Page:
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Chinese mitten crab

Eriocheir sinensis

Foto: Chinese mitten crab
Váhy a míry
Délka od 5 do 10 cm
Popis zvířete
The Chinese mitten crab, scientifically known as Eriocheir sinensis, is a unique and fascinating species of crab that has attracted attention both for its distinctive physical characteristics and its significant impact on ecosystems and economies where it is introduced. Originating from coastal regions and estuaries in East Asia, particularly China and Korea, this species has spread to various parts of the world, including Europe and North America, often being labeled as an invasive species outside its native range.

One of the most striking features of the Chinese mitten crab is its appearance. Adult crabs can reach a carapace width of up to 10 centimeters (about 4 inches) and have a notable brownish coloration. However, what sets them apart visually are their pincers. The claws are covered in dense patches of setae, resembling furry mittens, which is how the crab got its common name. These "mittens" are more pronounced in males, which also tend to have larger claws than females. The crab's body is somewhat rounded, with a smooth carapace, and it possesses eight legs plus the two clawed pincers, all of which enable it to move with agility both in water and on land.

The life cycle of the Chinese mitten crab is complex and involves migration between saltwater and freshwater. They are catadromous, meaning they live in fresh or brackish water but migrate to saltwater environments to breed. The females can carry up to two million eggs, which they release in coastal areas. The larvae go through several developmental stages in the ocean before migrating upstream into rivers. This journey can be remarkably long, with some crabs traveling hundreds of kilometers. They typically prefer soft-bottomed, vegetated habitats and can burrow into riverbanks, which can lead to significant erosion and damage to flood protection structures.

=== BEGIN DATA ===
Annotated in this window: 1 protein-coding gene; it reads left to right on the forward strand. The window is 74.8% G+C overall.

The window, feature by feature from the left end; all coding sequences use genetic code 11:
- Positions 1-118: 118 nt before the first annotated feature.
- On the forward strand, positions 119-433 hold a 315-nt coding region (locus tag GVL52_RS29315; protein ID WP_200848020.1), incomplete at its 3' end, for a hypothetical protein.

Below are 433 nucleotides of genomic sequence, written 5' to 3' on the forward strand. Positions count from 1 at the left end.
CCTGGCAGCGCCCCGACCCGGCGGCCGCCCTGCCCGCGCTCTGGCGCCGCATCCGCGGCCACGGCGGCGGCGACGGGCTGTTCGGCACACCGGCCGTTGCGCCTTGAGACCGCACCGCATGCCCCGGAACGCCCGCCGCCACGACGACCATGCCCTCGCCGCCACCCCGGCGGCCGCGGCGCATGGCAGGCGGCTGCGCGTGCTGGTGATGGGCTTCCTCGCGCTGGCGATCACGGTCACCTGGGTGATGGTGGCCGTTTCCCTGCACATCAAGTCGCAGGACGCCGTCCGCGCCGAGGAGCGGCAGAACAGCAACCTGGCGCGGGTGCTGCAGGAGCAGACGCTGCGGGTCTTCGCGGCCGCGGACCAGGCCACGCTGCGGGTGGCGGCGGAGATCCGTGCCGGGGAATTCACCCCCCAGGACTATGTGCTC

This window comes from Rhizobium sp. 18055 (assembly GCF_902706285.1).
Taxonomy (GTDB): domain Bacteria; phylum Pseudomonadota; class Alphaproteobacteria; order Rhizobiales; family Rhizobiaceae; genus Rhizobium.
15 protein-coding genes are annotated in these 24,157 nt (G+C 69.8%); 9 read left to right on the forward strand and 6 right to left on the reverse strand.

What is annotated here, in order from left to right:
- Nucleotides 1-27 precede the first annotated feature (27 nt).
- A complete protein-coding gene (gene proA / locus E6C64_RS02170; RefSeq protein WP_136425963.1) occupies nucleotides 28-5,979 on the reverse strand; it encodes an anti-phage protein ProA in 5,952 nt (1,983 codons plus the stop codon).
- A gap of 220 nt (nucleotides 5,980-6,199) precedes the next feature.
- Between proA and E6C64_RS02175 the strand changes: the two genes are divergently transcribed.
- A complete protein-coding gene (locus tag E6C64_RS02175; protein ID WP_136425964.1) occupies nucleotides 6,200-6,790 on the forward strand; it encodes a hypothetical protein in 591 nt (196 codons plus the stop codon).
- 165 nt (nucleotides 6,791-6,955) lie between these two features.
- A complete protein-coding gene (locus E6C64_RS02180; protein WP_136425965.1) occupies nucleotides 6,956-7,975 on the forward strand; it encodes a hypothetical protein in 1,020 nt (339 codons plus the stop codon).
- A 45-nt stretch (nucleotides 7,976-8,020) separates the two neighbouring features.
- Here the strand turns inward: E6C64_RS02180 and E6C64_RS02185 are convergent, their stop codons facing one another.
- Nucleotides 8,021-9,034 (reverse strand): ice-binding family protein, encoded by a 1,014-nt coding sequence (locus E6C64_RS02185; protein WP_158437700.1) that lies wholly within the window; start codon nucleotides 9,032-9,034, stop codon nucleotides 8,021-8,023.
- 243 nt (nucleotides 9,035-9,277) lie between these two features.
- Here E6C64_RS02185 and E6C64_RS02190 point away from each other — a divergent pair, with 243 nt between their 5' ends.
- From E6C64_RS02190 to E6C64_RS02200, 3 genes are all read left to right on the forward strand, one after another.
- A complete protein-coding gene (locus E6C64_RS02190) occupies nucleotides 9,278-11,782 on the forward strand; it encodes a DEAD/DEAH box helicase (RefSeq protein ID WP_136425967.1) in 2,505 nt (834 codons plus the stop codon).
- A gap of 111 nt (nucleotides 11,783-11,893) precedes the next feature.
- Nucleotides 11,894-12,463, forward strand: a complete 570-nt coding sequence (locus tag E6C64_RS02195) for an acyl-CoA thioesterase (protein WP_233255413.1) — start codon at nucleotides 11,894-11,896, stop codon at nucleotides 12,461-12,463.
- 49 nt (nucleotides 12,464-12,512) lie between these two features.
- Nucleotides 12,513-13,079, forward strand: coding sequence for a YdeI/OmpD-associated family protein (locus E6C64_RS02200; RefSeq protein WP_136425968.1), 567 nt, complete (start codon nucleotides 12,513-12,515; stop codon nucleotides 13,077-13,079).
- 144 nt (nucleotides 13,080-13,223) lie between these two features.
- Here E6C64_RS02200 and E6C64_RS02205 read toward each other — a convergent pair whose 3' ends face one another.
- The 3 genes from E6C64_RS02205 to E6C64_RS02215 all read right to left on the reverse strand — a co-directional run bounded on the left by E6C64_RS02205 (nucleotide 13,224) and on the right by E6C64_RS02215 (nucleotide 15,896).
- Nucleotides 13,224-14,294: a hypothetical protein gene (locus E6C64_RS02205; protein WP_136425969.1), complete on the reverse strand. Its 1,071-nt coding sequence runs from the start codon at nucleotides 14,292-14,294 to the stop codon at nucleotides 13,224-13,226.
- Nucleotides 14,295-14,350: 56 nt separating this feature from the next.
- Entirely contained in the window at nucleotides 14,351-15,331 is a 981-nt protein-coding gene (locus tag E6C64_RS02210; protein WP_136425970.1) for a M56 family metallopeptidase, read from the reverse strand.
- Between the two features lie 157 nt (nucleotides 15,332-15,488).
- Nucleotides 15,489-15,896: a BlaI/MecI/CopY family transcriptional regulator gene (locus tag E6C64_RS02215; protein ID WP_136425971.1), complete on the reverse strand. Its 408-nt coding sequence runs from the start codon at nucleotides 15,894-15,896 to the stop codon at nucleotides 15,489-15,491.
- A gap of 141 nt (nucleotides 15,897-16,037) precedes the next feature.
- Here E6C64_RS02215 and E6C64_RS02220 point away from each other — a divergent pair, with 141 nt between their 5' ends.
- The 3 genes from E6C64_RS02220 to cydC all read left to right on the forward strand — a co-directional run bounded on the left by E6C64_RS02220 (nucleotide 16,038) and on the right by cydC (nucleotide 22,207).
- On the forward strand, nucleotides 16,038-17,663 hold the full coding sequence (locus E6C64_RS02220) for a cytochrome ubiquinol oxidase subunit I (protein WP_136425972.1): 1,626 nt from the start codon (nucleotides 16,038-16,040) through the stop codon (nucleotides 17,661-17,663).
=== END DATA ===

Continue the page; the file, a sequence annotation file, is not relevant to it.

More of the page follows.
In their native habitat, Chinese mitten crabs are considered a delicacy and are fished commercially. However, in regions where they are invasive, they pose substantial challenges. Their burrowing can weaken flood defenses and cause damage to fishing gear and infrastructure. Moreover, they can impact local ecosystems by preying on native species and competing for resources, potentially leading to declines in biodiversity.

The spread of the Chinese mitten crab has been facilitated by human activities, notably through ballast water discharge from ships and potentially through the aquatic pet and live food trades. Efforts to manage and control their populations in non-native regions include trapping, physical barriers to prevent upstream migration, and public awareness campaigns to prevent their intentional release.

Despite the challenges they present, Chinese mitten crabs remain a subject of scientific interest, particularly regarding their adaptability and the implications of their migration and invasion patterns on local ecosystems. Their unique lifecycle and the ability to thrive in diverse environments make them a notable example of the complexities involved in managing invasive species and preserving biodiversity.
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